• To those using perfusion pumps - I have had good results with C-flex Masterflex tubing from Cole-Parmer. I ran ETC continuously for 6 days with no leaks.
  • GuptaJGuptaJ Posts: 4
    @liz_kritzer Which Pump are you using? The pump that I'm using would not support the tubing you suggested.
  • @GuptaJ I am using a Cole-Parmer Masterflex pump #7553-10 with pumphead 7017-20. It's a pretty old pump that we had sitting around in the lab.
  • GuptaJGuptaJ Posts: 4
    Thanks a lot @liz_kritzer
  • For people using a peristaltic pump, I recommend Excelprene TPE tubing. I use it anytime I need to run something through a pump and it has always worked really well. Has really high fatigue resistance and meets FDA, 3-A and NSF criteria with a temp range up to 275°F. Available at pretty good prices in 25 ft rolls from U.S. Plastic:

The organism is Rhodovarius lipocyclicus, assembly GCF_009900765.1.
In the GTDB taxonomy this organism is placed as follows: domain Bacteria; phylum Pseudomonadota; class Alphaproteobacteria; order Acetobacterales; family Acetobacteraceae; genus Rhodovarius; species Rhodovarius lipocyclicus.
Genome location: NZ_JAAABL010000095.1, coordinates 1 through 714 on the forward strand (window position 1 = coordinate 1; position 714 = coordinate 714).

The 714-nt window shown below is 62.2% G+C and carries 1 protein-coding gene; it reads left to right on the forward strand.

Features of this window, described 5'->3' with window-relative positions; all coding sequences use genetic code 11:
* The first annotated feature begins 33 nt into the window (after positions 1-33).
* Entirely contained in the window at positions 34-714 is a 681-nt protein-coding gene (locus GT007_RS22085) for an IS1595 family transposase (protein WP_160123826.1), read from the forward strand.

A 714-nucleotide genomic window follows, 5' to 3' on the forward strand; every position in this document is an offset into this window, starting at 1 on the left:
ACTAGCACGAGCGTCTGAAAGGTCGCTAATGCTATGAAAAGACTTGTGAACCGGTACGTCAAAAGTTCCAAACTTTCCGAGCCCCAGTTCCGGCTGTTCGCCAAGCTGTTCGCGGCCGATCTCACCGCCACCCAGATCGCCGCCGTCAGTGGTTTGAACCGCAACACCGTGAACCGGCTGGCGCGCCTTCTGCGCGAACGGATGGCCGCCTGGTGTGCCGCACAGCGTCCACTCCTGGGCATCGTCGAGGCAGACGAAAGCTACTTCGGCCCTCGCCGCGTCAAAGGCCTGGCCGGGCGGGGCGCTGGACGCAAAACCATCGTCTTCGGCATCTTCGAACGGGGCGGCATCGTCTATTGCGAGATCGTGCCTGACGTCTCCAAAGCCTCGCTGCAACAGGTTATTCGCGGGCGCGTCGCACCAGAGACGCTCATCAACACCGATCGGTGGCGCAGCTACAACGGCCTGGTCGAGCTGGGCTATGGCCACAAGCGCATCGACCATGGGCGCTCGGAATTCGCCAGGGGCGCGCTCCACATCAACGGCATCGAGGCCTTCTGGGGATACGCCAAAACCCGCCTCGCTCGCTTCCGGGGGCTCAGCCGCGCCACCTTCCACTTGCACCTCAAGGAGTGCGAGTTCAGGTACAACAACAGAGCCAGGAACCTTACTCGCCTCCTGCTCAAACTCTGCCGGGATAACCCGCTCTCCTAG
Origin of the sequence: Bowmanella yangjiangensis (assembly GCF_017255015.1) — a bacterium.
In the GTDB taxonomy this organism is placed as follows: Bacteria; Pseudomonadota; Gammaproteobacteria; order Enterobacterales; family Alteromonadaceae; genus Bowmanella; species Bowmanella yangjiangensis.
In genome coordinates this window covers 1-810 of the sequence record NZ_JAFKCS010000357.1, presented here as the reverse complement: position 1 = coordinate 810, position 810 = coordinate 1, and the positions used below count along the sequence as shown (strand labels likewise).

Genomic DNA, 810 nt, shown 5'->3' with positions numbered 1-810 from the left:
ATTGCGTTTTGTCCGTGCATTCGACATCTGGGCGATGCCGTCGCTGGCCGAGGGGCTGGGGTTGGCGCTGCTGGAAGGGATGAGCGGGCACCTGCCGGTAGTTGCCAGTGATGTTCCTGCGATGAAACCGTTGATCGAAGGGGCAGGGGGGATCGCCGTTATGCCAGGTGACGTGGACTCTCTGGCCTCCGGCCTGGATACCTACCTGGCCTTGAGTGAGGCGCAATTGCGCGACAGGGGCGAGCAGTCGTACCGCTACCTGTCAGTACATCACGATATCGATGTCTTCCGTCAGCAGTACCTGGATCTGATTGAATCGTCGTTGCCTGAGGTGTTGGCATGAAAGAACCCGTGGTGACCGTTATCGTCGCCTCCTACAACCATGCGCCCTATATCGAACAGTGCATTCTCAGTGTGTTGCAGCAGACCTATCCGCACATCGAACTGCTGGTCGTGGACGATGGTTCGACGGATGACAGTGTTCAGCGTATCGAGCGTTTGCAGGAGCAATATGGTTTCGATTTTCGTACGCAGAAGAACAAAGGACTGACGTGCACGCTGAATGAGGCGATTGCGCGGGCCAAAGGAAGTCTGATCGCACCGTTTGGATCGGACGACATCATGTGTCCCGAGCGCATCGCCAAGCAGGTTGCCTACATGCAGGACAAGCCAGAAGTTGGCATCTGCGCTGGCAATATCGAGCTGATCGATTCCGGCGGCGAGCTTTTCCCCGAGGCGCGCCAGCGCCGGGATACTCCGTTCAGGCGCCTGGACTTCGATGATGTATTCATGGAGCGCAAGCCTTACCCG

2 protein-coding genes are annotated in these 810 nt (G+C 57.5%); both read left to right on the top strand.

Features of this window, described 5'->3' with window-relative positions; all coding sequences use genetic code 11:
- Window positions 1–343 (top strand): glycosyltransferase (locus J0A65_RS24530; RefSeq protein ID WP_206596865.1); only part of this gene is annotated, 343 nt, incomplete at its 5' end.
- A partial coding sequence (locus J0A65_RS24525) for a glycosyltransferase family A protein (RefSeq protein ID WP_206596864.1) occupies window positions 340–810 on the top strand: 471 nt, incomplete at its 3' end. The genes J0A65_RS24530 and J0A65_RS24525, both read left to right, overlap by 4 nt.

http://www.usplastic.com/catalog/item.aspx?itemid=85322&catid=571
  • I move the tubing a few inches every day to prevent the rollers from rubbing through. Doing this, I never have the tubing break.
  • achungachung Posts: 7
    @joelrosiene do you have the clearing solution in the water bath as well, or do you have just water in the bath, and then the solution just circulating?
  • I have a 2 L bottle filled to 1.4 L in a water bath. I didn't really want to ruin/contaminate the water bath with the buffer. The solution just runs in a loop--into and out of the same bottle.
  • @achung Many apologies for such a belated reply - the solutions in the bath and the circulator do not mix, therefore it is not necessary to have clearing solution in the bath. It's just tap water.